Are you tired of the whole, the incompleteness that's in your heart, the longing that it's never quite fulfilled? Let the child of Bethlehem, who grew to become the savior of the world, enfold you with his love that will make you complete and whole. My prayer for you from Ephesians 3, 19 is this. I want you to know all about Christ's love, although it is too wonderful to be measured.

Then your lives will be filled with all that God is. The Salvation Army's mission, Doing the Most Good, means helping people with material and spiritual needs. You become a part of this mission every time you give to the Salvation Army. Visit salvationarmyusa.org to offer your support, and we'd love to hear from you. Email us at radio at uss.salvationarmy.org. Call 1-800-229-9965 or write us at P.O.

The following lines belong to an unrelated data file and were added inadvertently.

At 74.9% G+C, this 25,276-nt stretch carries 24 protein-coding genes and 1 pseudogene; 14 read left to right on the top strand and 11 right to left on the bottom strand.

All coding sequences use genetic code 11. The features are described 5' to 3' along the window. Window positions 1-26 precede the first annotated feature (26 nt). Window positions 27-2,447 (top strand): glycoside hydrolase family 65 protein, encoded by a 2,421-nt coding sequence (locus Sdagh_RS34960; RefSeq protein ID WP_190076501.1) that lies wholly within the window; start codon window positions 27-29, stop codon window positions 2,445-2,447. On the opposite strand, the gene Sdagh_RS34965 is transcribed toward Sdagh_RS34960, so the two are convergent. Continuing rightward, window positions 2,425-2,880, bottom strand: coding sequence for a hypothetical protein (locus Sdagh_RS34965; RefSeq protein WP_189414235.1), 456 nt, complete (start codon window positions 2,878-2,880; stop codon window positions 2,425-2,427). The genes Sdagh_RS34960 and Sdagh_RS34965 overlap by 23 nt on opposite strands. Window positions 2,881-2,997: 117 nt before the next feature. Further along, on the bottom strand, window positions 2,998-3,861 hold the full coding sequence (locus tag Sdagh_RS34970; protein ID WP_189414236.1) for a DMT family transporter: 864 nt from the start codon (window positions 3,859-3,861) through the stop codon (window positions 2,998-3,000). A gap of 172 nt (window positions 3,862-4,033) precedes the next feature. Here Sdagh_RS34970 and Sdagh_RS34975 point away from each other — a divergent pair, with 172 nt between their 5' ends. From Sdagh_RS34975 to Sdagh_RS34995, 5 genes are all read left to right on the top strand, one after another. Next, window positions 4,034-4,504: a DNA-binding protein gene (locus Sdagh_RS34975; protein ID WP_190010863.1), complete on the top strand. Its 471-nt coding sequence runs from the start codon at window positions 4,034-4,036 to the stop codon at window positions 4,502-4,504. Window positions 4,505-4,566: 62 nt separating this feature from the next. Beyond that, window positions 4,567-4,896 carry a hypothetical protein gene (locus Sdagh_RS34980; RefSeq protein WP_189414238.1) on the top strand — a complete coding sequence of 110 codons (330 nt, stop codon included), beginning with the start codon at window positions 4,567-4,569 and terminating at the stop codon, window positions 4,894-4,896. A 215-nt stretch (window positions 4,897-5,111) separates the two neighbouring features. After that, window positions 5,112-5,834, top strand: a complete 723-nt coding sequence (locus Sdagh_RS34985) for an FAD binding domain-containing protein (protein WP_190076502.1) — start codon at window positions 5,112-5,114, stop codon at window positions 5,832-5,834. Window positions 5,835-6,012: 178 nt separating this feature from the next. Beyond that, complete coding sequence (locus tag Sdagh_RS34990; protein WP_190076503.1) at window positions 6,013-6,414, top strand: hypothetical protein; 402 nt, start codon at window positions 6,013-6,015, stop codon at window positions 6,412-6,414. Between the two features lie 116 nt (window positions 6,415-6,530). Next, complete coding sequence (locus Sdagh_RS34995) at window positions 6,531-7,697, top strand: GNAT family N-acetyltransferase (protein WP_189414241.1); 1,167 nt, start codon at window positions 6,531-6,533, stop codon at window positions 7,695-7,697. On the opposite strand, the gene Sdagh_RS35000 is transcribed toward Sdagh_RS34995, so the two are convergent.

Box 29972, Atlanta, Georgia, 30359. Tell us how we can help. Share prayer requests or share your testimony. We would love to use your story on the air. You can also subscribe to our show on iTunes or your favorite podcast store and be sure to give us a rating. Just search for the Salvation Army's Words of Life. Follow us on social media for the latest episodes, extended interviews, and more. And if you don't have a church home, we invite you to visit your local Salvation Army worship center. They'll be glad to see you. This is Bernie Dake inviting you to join us next time for the Salvation Army's Words of Life. Music
Whisper: medium.en / 2024-01-13 13:48:38 / 2024-01-13 13:55:36 / 7